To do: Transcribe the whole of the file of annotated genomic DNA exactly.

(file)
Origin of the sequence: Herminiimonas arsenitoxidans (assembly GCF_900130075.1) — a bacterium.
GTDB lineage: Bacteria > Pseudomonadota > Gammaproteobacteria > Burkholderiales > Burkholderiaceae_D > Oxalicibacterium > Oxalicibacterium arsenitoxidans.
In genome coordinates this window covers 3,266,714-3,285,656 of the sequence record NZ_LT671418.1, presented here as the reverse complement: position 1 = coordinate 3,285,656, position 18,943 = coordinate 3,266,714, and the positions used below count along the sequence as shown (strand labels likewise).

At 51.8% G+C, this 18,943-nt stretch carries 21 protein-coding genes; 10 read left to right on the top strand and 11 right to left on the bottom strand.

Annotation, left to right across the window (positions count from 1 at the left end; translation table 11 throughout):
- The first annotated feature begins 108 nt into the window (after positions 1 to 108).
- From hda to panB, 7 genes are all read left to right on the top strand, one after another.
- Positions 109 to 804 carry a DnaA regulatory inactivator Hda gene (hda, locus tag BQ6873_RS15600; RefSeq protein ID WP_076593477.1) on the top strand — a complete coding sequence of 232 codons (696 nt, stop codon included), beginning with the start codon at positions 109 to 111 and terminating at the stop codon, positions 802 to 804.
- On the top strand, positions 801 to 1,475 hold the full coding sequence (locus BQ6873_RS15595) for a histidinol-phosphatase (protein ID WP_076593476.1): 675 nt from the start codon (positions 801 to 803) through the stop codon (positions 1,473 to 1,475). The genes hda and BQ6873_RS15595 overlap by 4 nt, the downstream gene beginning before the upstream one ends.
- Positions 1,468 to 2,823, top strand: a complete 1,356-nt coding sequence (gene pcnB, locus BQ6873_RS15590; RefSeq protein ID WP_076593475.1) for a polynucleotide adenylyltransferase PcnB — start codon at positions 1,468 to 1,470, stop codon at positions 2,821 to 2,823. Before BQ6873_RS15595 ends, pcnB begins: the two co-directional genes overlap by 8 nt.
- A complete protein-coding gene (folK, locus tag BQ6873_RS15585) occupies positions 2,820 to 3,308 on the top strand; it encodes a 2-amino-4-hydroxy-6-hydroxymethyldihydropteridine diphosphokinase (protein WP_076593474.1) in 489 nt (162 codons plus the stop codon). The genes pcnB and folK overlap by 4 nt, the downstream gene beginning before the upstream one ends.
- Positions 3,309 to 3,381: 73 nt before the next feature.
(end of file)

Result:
Origin of the sequence: Herminiimonas arsenitoxidans (assembly GCF_900130075.1) — a bacterium.
GTDB lineage: Bacteria > Pseudomonadota > Gammaproteobacteria > Burkholderiales > Burkholderiaceae_D > Oxalicibacterium > Oxalicibacterium arsenitoxidans.
In genome coordinates this window covers 3,266,714-3,285,656 of the sequence record NZ_LT671418.1, presented here as the reverse complement: position 1 = coordinate 3,285,656, position 18,943 = coordinate 3,266,714, and the positions used below count along the sequence as shown (strand labels likewise).

At 51.8% G+C, this 18,943-nt stretch carries 21 protein-coding genes; 10 read left to right on the top strand and 11 right to left on the bottom strand.

Annotation, left to right across the window (positions count from 1 at the left end; translation table 11 throughout):
- The first annotated feature begins 108 nt into the window (after positions 1 to 108).
- From hda to panB, 7 genes are all read left to right on the top strand, one after another.
- Positions 109 to 804 carry a DnaA regulatory inactivator Hda gene (hda, locus tag BQ6873_RS15600; RefSeq protein ID WP_076593477.1) on the top strand — a complete coding sequence of 232 codons (696 nt, stop codon included), beginning with the start codon at positions 109 to 111 and terminating at the stop codon, positions 802 to 804.
- On the top strand, positions 801 to 1,475 hold the full coding sequence (locus BQ6873_RS15595) for a histidinol-phosphatase (protein ID WP_076593476.1): 675 nt from the start codon (positions 801 to 803) through the stop codon (positions 1,473 to 1,475). The genes hda and BQ6873_RS15595 overlap by 4 nt, the downstream gene beginning before the upstream one ends.
- Positions 1,468 to 2,823, top strand: a complete 1,356-nt coding sequence (gene pcnB, locus BQ6873_RS15590; RefSeq protein ID WP_076593475.1) for a polynucleotide adenylyltransferase PcnB — start codon at positions 1,468 to 1,470, stop codon at positions 2,821 to 2,823. Before BQ6873_RS15595 ends, pcnB begins: the two co-directional genes overlap by 8 nt.
- A complete protein-coding gene (folK, locus tag BQ6873_RS15585) occupies positions 2,820 to 3,308 on the top strand; it encodes a 2-amino-4-hydroxy-6-hydroxymethyldihydropteridine diphosphokinase (protein WP_076593474.1) in 489 nt (162 codons plus the stop codon). The genes pcnB and folK overlap by 4 nt, the downstream gene beginning before the upstream one ends.
- Positions 3,309 to 3,381: 73 nt before the next feature.